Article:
Both results are due to oxidation, essentially components of blood reacting with oxygen in the air.
The color change is due to the iron ion in hemoglobin, the protein in red blood cells that carries oxygen, getting oxidized to methaemoglobin
. The main color difference comes from the different oxidation state of the iron ion, and how this affects its interactions with light.
The hardening is due to the oxidation of platelet cells in the blood, which are responsible for causing the blood to clot. One way in which platelet cells regulate blood clotting is by controling the amount of negatively-charged phospholipids on their surface. Normally, the negatively-charged phospholipids are facing inside the cell, but to activate clotting, the platelets will start moving more of these negatively-charged phospholipids to the outer-surface of the cell. On the outer surface, groups of these negatively-charged phospholipids can form a platform onto which enzymes like prothrombinase can assemble and begin a series of enzymatic reactions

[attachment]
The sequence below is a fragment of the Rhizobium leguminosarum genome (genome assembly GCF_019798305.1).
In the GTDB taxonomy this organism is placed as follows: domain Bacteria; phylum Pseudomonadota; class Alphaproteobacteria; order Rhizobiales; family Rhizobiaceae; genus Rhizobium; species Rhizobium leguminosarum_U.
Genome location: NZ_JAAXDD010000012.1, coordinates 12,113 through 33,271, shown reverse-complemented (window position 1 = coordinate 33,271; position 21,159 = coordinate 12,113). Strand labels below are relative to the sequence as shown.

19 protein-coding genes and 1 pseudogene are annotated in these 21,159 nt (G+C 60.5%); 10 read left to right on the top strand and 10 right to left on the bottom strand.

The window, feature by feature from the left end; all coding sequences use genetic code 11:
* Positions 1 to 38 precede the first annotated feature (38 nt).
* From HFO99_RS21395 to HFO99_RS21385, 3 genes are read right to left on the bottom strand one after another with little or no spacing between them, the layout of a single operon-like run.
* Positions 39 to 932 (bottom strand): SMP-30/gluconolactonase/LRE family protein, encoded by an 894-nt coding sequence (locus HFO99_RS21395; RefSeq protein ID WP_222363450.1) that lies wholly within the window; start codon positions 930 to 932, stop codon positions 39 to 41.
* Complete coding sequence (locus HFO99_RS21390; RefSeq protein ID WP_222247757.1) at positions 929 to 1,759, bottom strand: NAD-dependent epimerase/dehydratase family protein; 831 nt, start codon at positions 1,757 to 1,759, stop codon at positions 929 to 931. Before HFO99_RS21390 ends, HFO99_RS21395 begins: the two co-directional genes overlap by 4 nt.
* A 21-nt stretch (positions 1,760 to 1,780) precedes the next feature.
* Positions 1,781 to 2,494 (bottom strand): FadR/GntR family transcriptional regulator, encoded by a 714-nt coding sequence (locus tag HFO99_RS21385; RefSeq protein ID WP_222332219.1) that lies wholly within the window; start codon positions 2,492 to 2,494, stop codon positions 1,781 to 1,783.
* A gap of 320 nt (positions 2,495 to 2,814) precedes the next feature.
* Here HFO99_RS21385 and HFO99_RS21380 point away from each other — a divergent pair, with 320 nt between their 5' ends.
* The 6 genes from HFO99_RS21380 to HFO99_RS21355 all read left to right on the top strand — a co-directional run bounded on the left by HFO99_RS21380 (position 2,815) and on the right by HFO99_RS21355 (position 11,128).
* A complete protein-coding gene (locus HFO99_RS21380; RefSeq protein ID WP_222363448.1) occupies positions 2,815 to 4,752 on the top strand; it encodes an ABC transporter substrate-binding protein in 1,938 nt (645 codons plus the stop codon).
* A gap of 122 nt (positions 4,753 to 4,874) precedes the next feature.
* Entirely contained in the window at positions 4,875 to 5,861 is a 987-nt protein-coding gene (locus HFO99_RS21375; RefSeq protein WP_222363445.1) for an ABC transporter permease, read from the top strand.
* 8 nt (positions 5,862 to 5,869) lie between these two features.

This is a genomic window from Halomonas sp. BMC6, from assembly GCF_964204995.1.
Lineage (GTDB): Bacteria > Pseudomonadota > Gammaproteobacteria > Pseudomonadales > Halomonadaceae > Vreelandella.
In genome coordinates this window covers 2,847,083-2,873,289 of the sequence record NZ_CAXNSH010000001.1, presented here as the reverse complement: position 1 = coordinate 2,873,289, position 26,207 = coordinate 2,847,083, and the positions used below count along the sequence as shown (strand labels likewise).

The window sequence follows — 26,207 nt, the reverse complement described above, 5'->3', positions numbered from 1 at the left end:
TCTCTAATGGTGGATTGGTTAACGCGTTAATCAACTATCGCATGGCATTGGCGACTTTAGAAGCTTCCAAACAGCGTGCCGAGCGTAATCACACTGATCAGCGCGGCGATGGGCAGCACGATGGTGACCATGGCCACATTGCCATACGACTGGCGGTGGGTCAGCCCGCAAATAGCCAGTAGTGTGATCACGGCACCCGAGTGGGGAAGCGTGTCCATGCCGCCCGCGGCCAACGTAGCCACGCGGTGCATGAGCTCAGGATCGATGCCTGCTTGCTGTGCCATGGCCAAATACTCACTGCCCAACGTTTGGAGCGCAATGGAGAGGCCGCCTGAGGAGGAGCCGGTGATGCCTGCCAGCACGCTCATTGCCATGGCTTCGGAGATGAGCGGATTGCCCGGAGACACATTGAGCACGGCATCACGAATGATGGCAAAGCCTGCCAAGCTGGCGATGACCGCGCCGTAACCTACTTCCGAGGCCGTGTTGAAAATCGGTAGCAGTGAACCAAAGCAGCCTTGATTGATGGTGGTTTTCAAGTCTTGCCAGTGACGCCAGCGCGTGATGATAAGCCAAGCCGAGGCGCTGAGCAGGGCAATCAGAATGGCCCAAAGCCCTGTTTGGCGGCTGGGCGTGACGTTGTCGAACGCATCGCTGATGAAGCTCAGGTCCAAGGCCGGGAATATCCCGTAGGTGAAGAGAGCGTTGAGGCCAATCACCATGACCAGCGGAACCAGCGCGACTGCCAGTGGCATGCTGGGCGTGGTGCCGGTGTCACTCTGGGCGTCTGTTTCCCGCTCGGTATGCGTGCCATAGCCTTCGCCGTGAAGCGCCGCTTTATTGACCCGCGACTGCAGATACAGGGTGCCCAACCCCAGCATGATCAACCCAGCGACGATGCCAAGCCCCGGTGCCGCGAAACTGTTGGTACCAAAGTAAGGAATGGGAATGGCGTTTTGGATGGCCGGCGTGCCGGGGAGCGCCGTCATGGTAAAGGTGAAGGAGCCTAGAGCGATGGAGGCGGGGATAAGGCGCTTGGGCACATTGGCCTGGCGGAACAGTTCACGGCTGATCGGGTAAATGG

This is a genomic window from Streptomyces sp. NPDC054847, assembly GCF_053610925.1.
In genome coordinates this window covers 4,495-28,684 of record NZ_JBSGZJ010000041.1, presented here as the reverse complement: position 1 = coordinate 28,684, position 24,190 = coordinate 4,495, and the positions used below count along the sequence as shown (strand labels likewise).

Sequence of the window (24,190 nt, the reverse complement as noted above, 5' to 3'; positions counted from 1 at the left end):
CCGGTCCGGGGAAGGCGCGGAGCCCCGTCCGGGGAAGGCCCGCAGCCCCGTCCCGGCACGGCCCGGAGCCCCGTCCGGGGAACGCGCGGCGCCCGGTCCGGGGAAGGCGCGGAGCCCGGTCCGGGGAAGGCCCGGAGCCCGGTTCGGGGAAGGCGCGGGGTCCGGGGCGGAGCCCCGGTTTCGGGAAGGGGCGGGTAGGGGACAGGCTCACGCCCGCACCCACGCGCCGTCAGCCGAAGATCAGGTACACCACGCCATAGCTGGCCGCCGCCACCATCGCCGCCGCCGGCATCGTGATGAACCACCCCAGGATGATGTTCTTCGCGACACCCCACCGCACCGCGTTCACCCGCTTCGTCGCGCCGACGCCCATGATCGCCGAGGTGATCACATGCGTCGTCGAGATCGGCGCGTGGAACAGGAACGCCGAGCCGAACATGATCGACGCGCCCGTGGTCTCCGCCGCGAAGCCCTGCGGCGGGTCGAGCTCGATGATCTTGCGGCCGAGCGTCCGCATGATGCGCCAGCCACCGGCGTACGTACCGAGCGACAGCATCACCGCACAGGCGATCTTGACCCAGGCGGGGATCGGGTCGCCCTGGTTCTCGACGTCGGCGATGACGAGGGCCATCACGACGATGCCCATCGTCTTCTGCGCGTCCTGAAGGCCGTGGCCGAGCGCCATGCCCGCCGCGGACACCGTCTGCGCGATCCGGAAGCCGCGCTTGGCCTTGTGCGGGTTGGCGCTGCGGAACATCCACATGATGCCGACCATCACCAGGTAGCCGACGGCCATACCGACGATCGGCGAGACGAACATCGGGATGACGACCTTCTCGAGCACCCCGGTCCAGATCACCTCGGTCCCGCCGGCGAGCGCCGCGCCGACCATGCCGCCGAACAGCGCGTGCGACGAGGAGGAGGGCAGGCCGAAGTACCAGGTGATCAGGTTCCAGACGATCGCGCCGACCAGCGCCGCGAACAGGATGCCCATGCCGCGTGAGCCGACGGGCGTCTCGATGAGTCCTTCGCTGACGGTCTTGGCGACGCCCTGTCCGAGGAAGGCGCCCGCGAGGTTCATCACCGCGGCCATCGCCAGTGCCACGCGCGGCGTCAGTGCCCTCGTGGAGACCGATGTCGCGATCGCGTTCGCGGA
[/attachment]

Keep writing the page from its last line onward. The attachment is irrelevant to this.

that activate blood clotting.
One enzyme that regulates the balance of negatively-charged phospholipids between the inside and outside of the cell is the protein scramblase
, which helps transport the negatively-charged phospholipids to the outside of the cell. It turns out that, when exposed to oxygen, the oxygen can react with the protein and increase its activity. Thus, exposure of platelets to air activates scramblase, which leads to the platelets flipping their negatively-charge phospholipids to the outer leaflet of the plasma membrane, which allows activation of the coagulation cascade and blood clotting.